With the WannaCry ransomware attack hitting computers across the world and online security becoming an important issue here a few simple yet important tips to stay safe from hackers and viruses online.
1) Set up two-step verification
Two-step verification is a security measure that makes it tougher for hackers to access your online accounts.
Usually, when logging into a service with two-step verification, a unique code will be sent to a ‘trusted device’ of your choosing, which adds an extra layer of security.
2) Schedule your virus scans
It’ll come as no surprise to hear that antivirus software keeps your PC or Mac protected, but you can improve its effectiveness by relying less on manual scans.Most popular antivirus tools support the feature.
3)Software from trusted sources
When installing third-party software on Windows or Mac, you’ll be told if the source is an ‘unidentified developer’. If that’s the case, think twice before downloading.
If you spot an advert that looks suspicious, don’t interact with it at all as some feature a fake ‘X’ or ‘close’ button. A sneaky trick that could catch you out if you’re not too careful.
4) Be wary of Chrome extensions
In the past, we’ve seen malicious software install data-grabbing extensions inside Chrome. If you use Google Chrome as your default web browser, your browser, click Settings , then Extensions . If you don’t see an extension you recognise, select Details to see what information it has access to. Remove it by clicking the bin icon.
5) Know how to spot phishing
Phishing scams impersonate legitimate websites and services to try and get you to give up your personal information.
Often, phishing messages look like they’re from recognisable services you already use. Keep an eye out for blurry or unusual-looking company logos or bad grammar, and study the names listed under ‘To:’ in the email header. Remember, you don’t have to click a link to see where it’ll take you. Hover your mouse over a hyperlink and the target will be listed near the bottom of your screen.
6) Check Your Firewall
If you own a Windows-based system, just go to your control panel and type “firewall” in the search box. If your firewall is “on” or “connected,” then you’re good to go. If you own a Mac, click the Apple icon on your toolbar, go to “system preferences,” then “security,” then “firewall.”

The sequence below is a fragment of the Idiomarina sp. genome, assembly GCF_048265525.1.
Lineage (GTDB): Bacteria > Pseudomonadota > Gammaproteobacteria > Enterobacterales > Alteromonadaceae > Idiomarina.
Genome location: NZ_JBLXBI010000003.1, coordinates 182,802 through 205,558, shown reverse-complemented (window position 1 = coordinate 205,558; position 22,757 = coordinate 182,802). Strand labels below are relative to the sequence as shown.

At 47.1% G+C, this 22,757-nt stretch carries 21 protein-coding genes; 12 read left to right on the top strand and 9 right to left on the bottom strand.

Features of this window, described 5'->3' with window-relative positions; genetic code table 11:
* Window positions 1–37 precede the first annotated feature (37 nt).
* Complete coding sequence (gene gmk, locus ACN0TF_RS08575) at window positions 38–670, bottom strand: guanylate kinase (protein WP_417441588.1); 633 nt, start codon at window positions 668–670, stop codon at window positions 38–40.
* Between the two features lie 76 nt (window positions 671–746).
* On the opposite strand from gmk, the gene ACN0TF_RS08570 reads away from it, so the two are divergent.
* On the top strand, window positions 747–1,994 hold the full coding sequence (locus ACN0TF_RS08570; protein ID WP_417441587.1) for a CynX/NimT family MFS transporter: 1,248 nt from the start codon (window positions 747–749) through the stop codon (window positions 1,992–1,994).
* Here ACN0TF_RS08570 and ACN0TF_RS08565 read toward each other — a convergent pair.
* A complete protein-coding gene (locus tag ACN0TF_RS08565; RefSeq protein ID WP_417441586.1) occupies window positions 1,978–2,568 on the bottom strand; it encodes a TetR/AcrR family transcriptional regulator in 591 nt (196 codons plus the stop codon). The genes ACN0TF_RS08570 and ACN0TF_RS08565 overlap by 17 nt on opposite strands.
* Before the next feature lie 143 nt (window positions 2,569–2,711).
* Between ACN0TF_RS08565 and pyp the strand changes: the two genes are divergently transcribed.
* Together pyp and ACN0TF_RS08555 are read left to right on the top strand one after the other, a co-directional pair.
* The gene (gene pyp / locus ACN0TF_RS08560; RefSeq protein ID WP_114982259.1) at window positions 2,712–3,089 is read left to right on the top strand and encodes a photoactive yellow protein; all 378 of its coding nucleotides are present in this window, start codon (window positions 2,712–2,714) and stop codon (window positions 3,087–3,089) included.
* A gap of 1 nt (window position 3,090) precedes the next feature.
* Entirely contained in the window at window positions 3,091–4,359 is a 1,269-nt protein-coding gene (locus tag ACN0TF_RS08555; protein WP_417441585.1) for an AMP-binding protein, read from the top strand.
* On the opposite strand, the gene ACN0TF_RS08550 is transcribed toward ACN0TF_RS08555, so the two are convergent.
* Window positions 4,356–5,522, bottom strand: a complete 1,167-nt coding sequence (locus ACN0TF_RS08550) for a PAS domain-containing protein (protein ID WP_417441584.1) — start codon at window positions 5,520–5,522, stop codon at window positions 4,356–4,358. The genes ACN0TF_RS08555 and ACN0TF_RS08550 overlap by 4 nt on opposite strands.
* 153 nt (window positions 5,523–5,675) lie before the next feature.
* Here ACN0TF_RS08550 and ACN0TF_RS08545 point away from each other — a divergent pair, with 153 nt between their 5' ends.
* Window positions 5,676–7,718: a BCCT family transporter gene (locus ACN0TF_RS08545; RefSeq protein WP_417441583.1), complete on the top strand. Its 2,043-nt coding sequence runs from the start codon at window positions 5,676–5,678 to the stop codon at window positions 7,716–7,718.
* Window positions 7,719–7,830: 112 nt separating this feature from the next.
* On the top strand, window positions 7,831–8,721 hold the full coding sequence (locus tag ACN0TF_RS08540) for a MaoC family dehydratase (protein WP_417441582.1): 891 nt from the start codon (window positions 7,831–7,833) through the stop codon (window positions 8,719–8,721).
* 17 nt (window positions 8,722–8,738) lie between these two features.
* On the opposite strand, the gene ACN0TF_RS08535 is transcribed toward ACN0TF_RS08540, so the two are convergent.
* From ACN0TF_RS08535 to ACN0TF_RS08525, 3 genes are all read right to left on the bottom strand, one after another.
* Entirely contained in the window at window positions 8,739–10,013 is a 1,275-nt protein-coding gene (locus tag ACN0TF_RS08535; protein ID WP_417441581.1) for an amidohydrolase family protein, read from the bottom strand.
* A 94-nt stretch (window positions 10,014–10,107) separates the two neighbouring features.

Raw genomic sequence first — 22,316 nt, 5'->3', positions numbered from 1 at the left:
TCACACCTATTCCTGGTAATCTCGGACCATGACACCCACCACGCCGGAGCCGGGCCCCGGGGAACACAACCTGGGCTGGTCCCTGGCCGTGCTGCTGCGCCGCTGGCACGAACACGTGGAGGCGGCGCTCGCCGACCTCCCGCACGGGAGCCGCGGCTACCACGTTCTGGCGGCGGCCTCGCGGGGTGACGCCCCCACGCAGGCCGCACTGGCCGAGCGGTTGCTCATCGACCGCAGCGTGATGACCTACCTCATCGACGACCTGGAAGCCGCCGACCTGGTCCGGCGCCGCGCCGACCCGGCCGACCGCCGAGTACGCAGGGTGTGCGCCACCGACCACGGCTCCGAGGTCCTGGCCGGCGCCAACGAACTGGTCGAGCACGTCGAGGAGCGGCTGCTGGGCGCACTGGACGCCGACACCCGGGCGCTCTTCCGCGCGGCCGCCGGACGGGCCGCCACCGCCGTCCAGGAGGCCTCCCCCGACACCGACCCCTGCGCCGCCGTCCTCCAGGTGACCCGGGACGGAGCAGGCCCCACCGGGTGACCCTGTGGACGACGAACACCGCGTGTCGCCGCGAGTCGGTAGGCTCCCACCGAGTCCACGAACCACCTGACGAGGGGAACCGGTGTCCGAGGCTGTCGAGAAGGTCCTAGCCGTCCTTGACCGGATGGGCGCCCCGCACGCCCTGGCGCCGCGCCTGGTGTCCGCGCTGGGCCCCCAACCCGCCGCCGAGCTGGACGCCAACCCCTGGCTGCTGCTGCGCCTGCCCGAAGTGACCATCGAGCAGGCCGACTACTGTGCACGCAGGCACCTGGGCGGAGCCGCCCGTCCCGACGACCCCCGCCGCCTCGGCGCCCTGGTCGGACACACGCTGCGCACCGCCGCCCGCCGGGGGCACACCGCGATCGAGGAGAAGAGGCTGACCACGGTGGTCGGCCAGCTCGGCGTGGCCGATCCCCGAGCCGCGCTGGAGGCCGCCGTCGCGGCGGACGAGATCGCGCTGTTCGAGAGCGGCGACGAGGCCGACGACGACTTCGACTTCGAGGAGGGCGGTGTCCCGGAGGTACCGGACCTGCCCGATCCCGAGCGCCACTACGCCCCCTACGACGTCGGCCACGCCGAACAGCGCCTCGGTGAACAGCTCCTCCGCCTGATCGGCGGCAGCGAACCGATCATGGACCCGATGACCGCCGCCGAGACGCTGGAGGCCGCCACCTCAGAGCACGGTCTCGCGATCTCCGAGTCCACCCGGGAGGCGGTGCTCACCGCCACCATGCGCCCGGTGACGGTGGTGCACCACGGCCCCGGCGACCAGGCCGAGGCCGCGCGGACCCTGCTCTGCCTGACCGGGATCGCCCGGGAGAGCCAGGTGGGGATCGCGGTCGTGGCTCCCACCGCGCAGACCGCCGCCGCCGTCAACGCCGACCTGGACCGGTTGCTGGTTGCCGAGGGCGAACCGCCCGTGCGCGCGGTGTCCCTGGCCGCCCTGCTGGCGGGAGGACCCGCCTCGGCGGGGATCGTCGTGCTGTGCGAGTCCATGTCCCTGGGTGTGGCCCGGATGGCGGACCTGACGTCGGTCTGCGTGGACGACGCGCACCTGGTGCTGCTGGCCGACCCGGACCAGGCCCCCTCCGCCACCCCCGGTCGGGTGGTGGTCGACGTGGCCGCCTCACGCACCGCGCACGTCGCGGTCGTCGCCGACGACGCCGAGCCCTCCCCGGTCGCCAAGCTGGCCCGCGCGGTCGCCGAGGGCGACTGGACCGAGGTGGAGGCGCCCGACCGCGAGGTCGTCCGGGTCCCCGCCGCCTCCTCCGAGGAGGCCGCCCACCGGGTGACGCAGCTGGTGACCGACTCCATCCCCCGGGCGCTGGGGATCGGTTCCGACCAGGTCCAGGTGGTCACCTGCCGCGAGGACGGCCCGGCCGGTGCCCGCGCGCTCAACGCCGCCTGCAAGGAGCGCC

7) Back Up Your Data
Backing up your data protects you in the event of a computer crash or electrical outage or surge, like a lightning storm might produce. It also helps if you fall prey to the newer type of ransomware, which encrypts your sensitive data. You can do your back-up manually by transferring important documents to an external hard drive. 8) Stay Away From Rogue Websites
Spotting a rogue website can be difficult, but there are a few things you can do to hone your skills. Look for a green lock in the address bar and the code prefix “https://” at the beginning of the URL while visiting banking sites, entering your credit card data or accessing your web mail.
9) Avoid Deals That Are Too Good to Be True
If you see a deal for 90% off The Beatles Collection CD, it very well could be a knock off. Even worse, some sites are known to lure customers in with an amazing deal, and once they have your credit card information they’re never to be heard from again.
10) Never Divulge Sensitive Information
No matter what website you’re on be careful of the sensitive information you reveal like credit card details.
11) Use hard-to-guess passwords
Mix upper case, lower case, numbers or other characters not easy to find in a dictionary and make sure they are at least eight characters long. Don’t share your password and don’t use the same password in more than one place.
12) Disconnect your computer
This lessens the chance that someone will be able to access your computer.
13) Stay updated
Over half of all virus infections don’t have to happen. The solution is simple: enable automatic updates in both Windows and applications.
Sources: 1) blog.kaspersky.com 2) www.mirror.co.uk 3) askleo.com 4) www.miamiherald.com